Technical

Logging with Kubernetes should not be this painful

Before reading this article, we recommend having a basic working knowledge of Kubernetes. Check out our previous article, Kubernetes in a nutshell, for a brief introduction.

Logging Kubernetes with Elasticsearch stack is free, right?

If the goal of using Kubernetes is to automate management of your production infrastructure, then centralized logging is almost certainly a part of that goal. Because containers managed by Kubernetes are constantly created and destroyed, and each container is an isolated environment in itself, setting up centralized logging on your own can be a challenge. Fortunately, Kubernetes offers an integration script for the free, open-source standard for modern centralized logging: the Elasticsearch stack (ELK). But beware, Elasticsearch and Kibana may be free, but running ELK on Kubernetes is far from cheap.

Easy installation

As outlined by this Kubernetes docs article on Elasticsearch logging, the initial setup required for an Elasticsearch Kubernetes integration is actually fairly trivial. You set an environment variable, run a script, and boom you’re up and running.

However, this is where the fun stops.

The way the Elasticsearch Kubernetes integration works is by running per-node Fluentd collection pods that send log data to Elasticsearch pods, which can then be viewed by accessing the Kibana pods. In theory, this works just fine, however, in practice, Elasticsearch requires significant effort to scale and maintain.

JVM woes

Since Elasticsearch is written in Java, it runs inside of a Java Virtual Machine (JVM), which has notoriously high resource overhead, even with properly configured garbage collection (GC). Not everyone is a JVM tuning expert. Instead of being several services distributed across multiple pods, Elasticsearch is one giant service inside of a single pod. Scaling individual containers with large resource requirements seems to defeat much of the purpose of using Kubernetes, since it is likely that Elasticsearch pods may eat up all of a given node’s resources.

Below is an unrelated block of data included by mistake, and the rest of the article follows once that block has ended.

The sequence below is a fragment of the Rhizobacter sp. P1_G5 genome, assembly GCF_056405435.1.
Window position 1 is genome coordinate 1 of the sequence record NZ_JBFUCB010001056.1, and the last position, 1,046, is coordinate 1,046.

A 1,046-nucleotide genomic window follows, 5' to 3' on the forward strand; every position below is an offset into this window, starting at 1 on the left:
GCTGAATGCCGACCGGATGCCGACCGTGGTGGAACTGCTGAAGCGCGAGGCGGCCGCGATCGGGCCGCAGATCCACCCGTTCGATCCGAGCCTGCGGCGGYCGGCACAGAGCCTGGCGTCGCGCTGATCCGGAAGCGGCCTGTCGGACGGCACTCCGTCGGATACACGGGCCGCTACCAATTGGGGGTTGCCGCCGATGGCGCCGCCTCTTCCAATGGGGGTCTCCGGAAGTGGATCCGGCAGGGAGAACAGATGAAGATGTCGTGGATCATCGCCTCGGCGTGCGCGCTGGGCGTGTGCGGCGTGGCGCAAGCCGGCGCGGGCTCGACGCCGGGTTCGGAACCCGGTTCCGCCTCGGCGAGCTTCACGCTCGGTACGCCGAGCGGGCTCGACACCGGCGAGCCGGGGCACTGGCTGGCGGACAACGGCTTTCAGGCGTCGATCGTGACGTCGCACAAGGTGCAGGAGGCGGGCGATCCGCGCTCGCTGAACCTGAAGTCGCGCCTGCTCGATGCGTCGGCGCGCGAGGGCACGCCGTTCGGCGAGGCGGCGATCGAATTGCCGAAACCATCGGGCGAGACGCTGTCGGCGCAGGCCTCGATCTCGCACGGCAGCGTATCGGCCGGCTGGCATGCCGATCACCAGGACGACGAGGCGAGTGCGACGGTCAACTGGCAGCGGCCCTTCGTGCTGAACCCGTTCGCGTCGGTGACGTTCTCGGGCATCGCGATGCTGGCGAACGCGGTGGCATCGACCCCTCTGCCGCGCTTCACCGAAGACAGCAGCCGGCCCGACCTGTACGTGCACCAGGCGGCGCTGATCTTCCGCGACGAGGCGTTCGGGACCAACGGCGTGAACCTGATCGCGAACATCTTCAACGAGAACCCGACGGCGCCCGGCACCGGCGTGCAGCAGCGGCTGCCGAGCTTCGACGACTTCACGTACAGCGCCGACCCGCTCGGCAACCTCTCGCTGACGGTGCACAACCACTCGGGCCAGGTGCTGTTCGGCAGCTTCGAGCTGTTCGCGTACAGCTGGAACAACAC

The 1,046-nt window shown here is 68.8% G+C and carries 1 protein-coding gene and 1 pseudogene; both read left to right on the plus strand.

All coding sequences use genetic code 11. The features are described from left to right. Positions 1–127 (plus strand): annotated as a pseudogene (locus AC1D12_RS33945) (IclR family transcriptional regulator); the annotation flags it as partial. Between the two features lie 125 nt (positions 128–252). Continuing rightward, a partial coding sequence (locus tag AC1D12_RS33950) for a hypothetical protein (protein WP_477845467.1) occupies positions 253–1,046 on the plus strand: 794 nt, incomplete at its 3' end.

Elasticsearch cluster overhead

Elasticsearch’s architecture requires multiple Elasticsearch masters and multiple Elasticsearch data nodes, just to be able to start accepting logs at any scale beyond deployment testing. Each of these masters and nodes all run inside a JVM and consume significant resources as a whole. If you are logging at a reasonably high volume, this overhead is inefficient inside a containerized environment and logging at high volume, in general, introduces a whole other set of issues. Ask any of our customers who’ve switched to us from running their own ELK.

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Free ain’t cheap

While we ourselves are often tantalized by the possibility of using a fire-and-forget open-source solution to solve a specific problem, properly maintaining an Elasticsearch cluster is no easy feat. Even so, we encourage you to learn more about Elasticsearch and what it has to offer, since it is, without a doubt, a very useful piece of software. However, like all software it has its nuances and pitfalls, and is therefore important to understand how they may affect your use case.

Depending on your logging volume, you may want to configure your Elasticsearch cluster differently to optimize for a particular use case. Too many indices, shards, or documents all can result in different crippling and costly performance issues. On top of this, you’ll need to constantly monitor Elasticsearch resource usage within your Kubernetes cluster so your other production pods don’t die because Elasticsearch decides to hog all available memory and disk resources.

At some point, you have to ask yourself, is all this effort worthwhile?